Fish Tacos
Earlene Fowler

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Fish Tacos

   I can't remember the first time I heard about fish tacos. I know it was when I moved to Orange County, some time within the last fifteen years. I grew up in Los Angeles County, fifty miles from the ocean and the only fish my Arkansas mother ever fixed was Mrs. Paul's fish sticks or fried catfish.  Grilled fish, chopped cabbage, cheese and salsa in a warm corn tortilla did not sound appetizing to me. But curiosity and probably some food reviewer's clever words compelled me to search out the converted stucco house in the middle of a Costa Mesa neighborhood better known for its taquerias, botanicas, ornate bridal and quinceanera shops and storefront immigration legal offices.

   Wahoo's Fish Taco became my office of sorts when I was writing my first novel. I'd started the novel in a local McDonald's but switched to Wahoo's when my constantly upset stomach discovered their soothing white Ahi rice and grilled fish-of-the-day. I found the unpretentious old house painted the color of that fake Navajo turquoise in roadside gift shops a comforting place to reread the words I'd written that morning.

   The steamy, cheerful atmosphere was conductive to daydreaming and eavesdropping.  While lingering over my rice and scratched-over words, I listened in on board meetings with executives from nearby surf clothes companies, upper-middle-class mothers comparing toddler horror stories and laughing conversations in Spanish between the restaurant employees, probably local residents.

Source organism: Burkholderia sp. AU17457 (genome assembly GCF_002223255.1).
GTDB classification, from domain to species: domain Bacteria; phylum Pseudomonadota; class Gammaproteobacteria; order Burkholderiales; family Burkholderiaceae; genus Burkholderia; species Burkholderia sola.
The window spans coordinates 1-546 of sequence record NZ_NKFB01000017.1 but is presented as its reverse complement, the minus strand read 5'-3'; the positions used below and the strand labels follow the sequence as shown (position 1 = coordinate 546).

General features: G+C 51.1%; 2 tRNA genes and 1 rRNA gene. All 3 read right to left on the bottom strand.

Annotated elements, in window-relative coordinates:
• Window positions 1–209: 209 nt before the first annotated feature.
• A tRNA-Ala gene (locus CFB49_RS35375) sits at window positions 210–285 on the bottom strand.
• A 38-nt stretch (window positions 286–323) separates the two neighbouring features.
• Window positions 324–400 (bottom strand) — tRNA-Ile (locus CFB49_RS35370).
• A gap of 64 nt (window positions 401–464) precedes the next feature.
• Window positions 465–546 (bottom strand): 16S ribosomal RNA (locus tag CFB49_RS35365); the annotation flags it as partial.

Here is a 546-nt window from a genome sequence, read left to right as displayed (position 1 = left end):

The outside patio with its mottled concrete floor, windows patchworked with slightly suggestive surfing and skating stickers and neon Corona beer signs was the perfect place to watch the world go by heeded only by the lacy wrought-iron bars guarding the vulnerable windows.

   Wahoo's gradually opened other restaurants around Southern California and Colorado. But insiders know the best one is on Placentia Avenue, next to the pet hospital. When I took some out-of-town friends there for lunch after their request for someplace truly local, their apprehensive faces when we arrived didn't faze me.

   Later, when they were asked by a political crony where they had eaten in Orange County, they hesitantly mentioned Wahoo's.

   "Which one?" he asked.

   "The one next to the pet hospital," they answered.

   "Ah," he said. "The real one."

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